Off of life support, yes. High school physics taught me that matter in any form can not be destroyed, only changed, perhaps the writer was also referring to the metaphysical.

When you say "dreadful," do you mean...literally creating a sense of dread, or do you mean you thought the film -- and story -- was so "dreadful" you hated it?

Typo, my bad on this one, should have been dread full like we knew the train was always going to blow up no matter what the character was going to try to do. Finally the end game being that Jakes character has to "think outside the box."


Indeed; it had some feel of some of those films -- though with regard to Dreamscape (a GREAT 80s film, by the way, with Dennis Quaid and David Patrick Kelly in which dreams can be infiltrated), I think it was a bit more linear to understand in that the government had found ways to tap into people's dreams (and Quaid's character had the ability to do it by himself if I am not mistaken) and there wasn't really an "alternate universe" to deal with...also, with regard to the other great William Hurt film you mentioned, Altered States, this was sci fi let loose out of its cage at its best, suggesting an experimental drug is able to induce pathological and delusional states of consciousness...but it somehow also brings the characters (namely Hurt) back to primitive states of being (presumably in his mind, but at the end somehow physically) one of which turns him into (again, the end scene) molten lava, which made no sense to me...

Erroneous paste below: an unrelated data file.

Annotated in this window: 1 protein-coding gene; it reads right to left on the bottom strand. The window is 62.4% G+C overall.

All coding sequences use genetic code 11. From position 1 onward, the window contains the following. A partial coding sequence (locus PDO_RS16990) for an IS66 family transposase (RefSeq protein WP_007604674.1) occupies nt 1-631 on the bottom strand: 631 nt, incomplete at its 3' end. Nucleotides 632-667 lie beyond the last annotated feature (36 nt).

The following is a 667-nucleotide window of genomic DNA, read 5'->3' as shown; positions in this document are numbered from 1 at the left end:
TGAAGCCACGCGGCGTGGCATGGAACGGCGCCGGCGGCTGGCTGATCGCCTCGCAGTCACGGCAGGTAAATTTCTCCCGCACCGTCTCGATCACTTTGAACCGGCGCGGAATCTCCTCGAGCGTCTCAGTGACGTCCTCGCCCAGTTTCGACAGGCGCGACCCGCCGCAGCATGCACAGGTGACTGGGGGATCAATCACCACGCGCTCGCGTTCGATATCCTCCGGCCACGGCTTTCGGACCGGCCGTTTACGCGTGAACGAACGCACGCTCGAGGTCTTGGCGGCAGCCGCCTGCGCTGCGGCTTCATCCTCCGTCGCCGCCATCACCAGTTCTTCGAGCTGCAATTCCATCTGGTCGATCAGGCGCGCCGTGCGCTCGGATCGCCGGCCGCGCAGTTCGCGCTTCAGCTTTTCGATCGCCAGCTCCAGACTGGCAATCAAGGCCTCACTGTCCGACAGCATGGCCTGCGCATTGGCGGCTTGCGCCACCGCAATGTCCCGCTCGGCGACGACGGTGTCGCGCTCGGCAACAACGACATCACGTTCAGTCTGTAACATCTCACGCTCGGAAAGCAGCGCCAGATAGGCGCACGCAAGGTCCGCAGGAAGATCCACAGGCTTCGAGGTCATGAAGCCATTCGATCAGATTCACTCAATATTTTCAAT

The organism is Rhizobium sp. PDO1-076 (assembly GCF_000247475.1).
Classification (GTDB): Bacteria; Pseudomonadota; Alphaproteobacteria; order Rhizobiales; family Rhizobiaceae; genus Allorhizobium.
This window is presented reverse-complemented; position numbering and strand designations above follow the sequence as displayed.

Yup, never understood the ending to Altered States and the whole lava thing.

Sucker Punch was a film I skipped altogether; if I wanted to see hot young chicks in pleated micro miniskirts and thigh highs I could walk around my local mall...was this a completely made-up fantasy scenario in the film?

That is what I gathered as the final scene of the version I saw had the main character lobotomized. I still can't picture how Scott Glens character 'Wiseman' fit into the mix. Any one of a dozen actors could have played that part. I guess the producer and director thought the film needed an icon.
Keep in mind that Sucker Punch is adapted from Japanese anime style (mini-skirts and the like) which for Snyder and his wife thought that pushing the limits once again after Watchmen was a great idea.
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post #6 of 27 Old 06-11-13, 12:01 AM Thread Starter
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Re: SOURCE CODE (Blu-ray; Summit Entertainment)

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We never actually saw Jakes character if I remember correctly, only the mass of tissue that remained, so assuming the character Jake chose was imagined, he could have picked an image of Rock Hudson.
What do you mean by "Jake's character"? We do see Jake as the Gyllenhaal we know walking about the train in SOME kind of universe/existence...

Quote: